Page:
To some Chinamen, dogs fried in oil are also irresistible. In one untidy street, swarming with yellow-skinned humanity, we saw a kind of gipsy kettle hung over a wood fire. Within it was a stew of dog-meat. Upon a pole close by was hung a rump of uncooked dog, with the tail left on, to show the patrons of this open-air restaurant to what particular breed the animal had belonged. For it is said there is a great difference in the flesh of dogs. Bull-terriers, for example, would probably be considered tough. Around this kettle stood a group of coolies, each with a plate and spoon, devouring the canine stew as eagerly as travelers eat sandwiches at a railway restaurant after the warning bell has rung. Some hungry ones were looking on as wistfully as boys outside a bun-shop. One man had such a famished look that, through the medium of Ah Cum, I treated him at once. Moreover, hundreds of rats, dried and hung up by the tails, are exposed for sale in Canton streets, and shark's fins, antique duck eggs, and sea-slugs are considered delicacies.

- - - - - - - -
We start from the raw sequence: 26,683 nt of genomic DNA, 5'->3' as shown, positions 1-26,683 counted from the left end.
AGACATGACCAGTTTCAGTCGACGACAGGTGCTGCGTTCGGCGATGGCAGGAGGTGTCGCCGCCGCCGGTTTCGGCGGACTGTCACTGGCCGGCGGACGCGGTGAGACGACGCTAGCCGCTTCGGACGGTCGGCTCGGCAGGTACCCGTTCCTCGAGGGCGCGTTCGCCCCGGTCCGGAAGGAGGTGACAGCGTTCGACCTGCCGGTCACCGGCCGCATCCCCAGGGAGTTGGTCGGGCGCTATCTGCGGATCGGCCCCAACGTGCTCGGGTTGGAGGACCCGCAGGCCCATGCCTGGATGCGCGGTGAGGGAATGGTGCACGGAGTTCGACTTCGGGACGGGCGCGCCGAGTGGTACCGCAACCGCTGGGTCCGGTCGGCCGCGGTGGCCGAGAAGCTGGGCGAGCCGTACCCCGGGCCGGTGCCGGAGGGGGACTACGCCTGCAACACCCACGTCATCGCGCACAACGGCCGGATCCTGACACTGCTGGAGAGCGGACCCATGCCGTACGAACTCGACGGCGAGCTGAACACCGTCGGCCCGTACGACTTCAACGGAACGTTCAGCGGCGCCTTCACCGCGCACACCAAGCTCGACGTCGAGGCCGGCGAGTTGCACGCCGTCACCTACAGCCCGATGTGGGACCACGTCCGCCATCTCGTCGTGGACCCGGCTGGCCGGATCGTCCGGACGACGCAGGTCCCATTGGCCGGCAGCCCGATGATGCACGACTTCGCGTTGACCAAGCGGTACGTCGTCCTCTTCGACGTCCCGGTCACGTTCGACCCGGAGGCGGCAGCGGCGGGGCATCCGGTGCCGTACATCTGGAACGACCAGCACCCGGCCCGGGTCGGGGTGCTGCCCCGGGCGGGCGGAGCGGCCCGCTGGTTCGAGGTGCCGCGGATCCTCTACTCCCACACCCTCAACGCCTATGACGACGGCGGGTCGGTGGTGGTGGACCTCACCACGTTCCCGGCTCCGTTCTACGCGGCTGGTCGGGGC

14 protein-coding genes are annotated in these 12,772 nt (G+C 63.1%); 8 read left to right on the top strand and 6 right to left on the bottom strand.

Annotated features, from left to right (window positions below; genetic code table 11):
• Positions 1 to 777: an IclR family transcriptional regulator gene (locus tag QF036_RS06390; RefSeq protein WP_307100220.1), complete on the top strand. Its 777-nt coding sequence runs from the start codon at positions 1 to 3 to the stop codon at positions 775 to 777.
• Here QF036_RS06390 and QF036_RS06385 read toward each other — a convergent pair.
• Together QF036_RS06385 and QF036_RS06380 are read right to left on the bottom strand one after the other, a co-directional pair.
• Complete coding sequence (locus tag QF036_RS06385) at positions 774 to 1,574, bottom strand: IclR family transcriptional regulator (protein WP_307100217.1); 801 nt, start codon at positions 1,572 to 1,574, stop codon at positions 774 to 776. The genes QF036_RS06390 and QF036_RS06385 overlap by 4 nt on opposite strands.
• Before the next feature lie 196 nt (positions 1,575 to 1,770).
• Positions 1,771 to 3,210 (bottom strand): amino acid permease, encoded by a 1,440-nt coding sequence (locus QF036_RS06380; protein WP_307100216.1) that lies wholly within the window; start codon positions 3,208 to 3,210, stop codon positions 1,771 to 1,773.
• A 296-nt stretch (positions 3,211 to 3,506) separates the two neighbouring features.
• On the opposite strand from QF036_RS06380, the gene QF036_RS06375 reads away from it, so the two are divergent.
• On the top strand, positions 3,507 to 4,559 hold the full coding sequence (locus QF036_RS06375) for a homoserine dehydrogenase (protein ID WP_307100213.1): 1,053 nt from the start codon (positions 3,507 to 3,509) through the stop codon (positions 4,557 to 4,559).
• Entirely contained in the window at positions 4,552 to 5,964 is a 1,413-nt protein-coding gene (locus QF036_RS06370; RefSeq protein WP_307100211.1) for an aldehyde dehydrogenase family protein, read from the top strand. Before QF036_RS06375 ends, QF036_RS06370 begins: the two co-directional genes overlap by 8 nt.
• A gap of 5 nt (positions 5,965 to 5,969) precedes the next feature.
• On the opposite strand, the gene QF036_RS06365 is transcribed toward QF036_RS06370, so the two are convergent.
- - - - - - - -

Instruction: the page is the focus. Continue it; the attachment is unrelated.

We tried to bring back photographic proofs of all these horrors, but it was impossible. Whenever we halted in the narrow lanes, in fifteen seconds we would be encircled by a moving wall of hideous faces, whose foremost rank kept closing in on us until the atmosphere grew so oppressive that we gasped for breath and told our bearers to move on. Nor is this all. These crowds were sometimes positively hostile. A superstitious fear of being photographed by "foreign devils" made them dangerous. This fact was several times made disagreeably evident. Thus, in a garden adjoining a Chinese temple, I wished to photograph some "sacred" hogs which were attached to the sanctuary in some unknown capacity. But scarcely had the exposure been made, when a priest gave the alarm, and in three minutes a mob of men and boys were rushing toward us, uttering yells and throwing stones. Ah Cum himself turned pale. He sprang in front of us, and swore (may heaven forgive him!) that not a picture had been taken. Of course we offered money as indemnity, but the priests rejected it with scorn, claiming that by the pointing of the camera we had stopped the growth of the hogs. I do not think I exaggerate the situation when I say that if the politic Ah Cum had not been there to defend us, we should have suffered personal injury. Standing upon the summit of the Five-storied Pagoda, we looked out over the city of Canton. For widespread, unrelieved monotony, I never saw the equal of that view in any place inhabited by human beings. True, the confusion of the foreground was to be excused, since a tornado had recently blown down many of the native houses. But far beyond this mass of ruins, stretching on and on for miles, was the same monotonous, commonplace vista of low, uninteresting buildings, seamed with mere crevices in lieu of streets. Meantime, from this vast area came to us a dull, persistent hum, like the escape of steam from a locomotive, reminding us that here were swarming nearly two million human beings, almost as difficult for a foreigner to distinguish or identify as ants in a gigantic ant-hill.